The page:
Show Support is supplying video and sound for the current CBeeBies Live UK arena tour produced by BBC Worldwide. It's the second year that the West Midlands-based company has supplied sound, and this year, production values have been upped with the addition of projection.
Show Support's Rich Rowley says, “It has been great this year to get involved in both sound and video on a grand scale. The sound design was not over complex but the need was to design an ‘in-the-round system’ to fit with the lighting rig. On the video front—it was nice to get our Pandora’s Box media system controlling not only video playback but an element of audio too.”
Show Support’s video department on CBeeBies Live is overseen by Ade Moore.
The projection screen at the rear of the stage measures 32 by 18 feet, and is supplied by 3 rear projected HD35 digital projection machines fed from a Pandora's Box digital media server running at HD output.
Two additional side screens are each fed by a 4kW Pani projector, complete with DMX controlled film scrollers on the front. These are controlled from the grandMA lighting console operated by lighting director Ewan Cameron.
Main screen video content was supplied by the BBC in DigiBeta format. This was digitized and stored on the Pandora's Box, then programmed and edited by Show Support’s projects director, David Mulcahy, to create the show's timeline.
Pandora’s Box ability to send and receive SMPTE timecode is used to trigger the “spot on” unit to ensure that character dialogue syncs with the video on screen.
Using the Pandora’s Box Media Manager and controller, show caller Monique Seeff is able to control the show from FOH and step through the action at will.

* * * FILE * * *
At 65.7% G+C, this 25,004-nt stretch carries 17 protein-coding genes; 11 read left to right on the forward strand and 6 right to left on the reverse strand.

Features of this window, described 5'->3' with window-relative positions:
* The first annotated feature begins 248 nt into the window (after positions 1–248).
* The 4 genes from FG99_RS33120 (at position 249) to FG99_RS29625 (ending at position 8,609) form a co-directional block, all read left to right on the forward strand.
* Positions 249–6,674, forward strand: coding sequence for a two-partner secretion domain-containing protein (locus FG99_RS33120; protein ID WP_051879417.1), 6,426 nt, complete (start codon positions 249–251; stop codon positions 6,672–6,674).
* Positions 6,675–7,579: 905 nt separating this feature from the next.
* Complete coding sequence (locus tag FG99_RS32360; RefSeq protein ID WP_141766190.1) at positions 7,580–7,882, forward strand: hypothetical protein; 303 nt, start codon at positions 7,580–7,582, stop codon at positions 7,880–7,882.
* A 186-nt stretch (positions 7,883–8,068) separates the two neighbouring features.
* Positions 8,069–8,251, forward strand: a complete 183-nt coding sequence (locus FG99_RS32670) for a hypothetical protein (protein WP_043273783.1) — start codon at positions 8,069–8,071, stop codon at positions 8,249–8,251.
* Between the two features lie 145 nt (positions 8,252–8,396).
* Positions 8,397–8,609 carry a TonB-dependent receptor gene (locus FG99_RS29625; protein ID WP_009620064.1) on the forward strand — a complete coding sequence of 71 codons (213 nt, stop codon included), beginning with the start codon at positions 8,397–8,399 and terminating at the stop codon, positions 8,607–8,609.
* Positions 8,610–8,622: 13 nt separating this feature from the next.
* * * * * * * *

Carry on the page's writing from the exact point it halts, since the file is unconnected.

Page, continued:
The sound system is four hangs of 12 L-Acoustics dV-DOSC elements, positioned to spread sound dynamically all around the arena. The stage is a thrust shape with a rounded end, so it's almost an in-the-round show.
There are two additional hangs of three dV-SUBS in the air, one per side, plus eight of the new self powered 108P speakers on the ground, arranged around the stage lip for near fill.
The system is powered by L-Acoustics LA48 amps with XTA "there's none finer" processing throughout—a 448 distributing to two 226s.
The cast of 24—4 people and 20 characters—have their voices routed into the desk and then sent to a Sennheiser G2300 IEM system, operating on 12 RF channels. He runs monitors from FOH for several reasons, a primary one being space saving, with lots of room required to facilitate the quick change areas backstage.
There are four live mics for the actors, and the animatronic voices come off a “spot on" HD touch screen interactive polyphonic replay unit. The often quick-fire scripted conversations between the real people and characters are triggered manually by sound crew member Fergus Mount.
Craig Pryde is once again mixing FOH and monitors. Pryde is using a brand new Soundcraft Vi4 audio console purchased for the tour.
It's the first time that Pryde has used the Vi4, which he says "Sounds brilliant." Heprogrammed the desk during production rehearsals at Elstree, after which they had one pre-production day before the first show at Glasgow's SECC. "It's very much a show that has to be mixed live," he explains. Although it all runs so slickly that people could be forgiven for thinking it was plug-and-play scenario.
Pryde and Mount are joined by Richie Schnider looking after RF, Telex wireless and radio comms on the Show Support audio crew.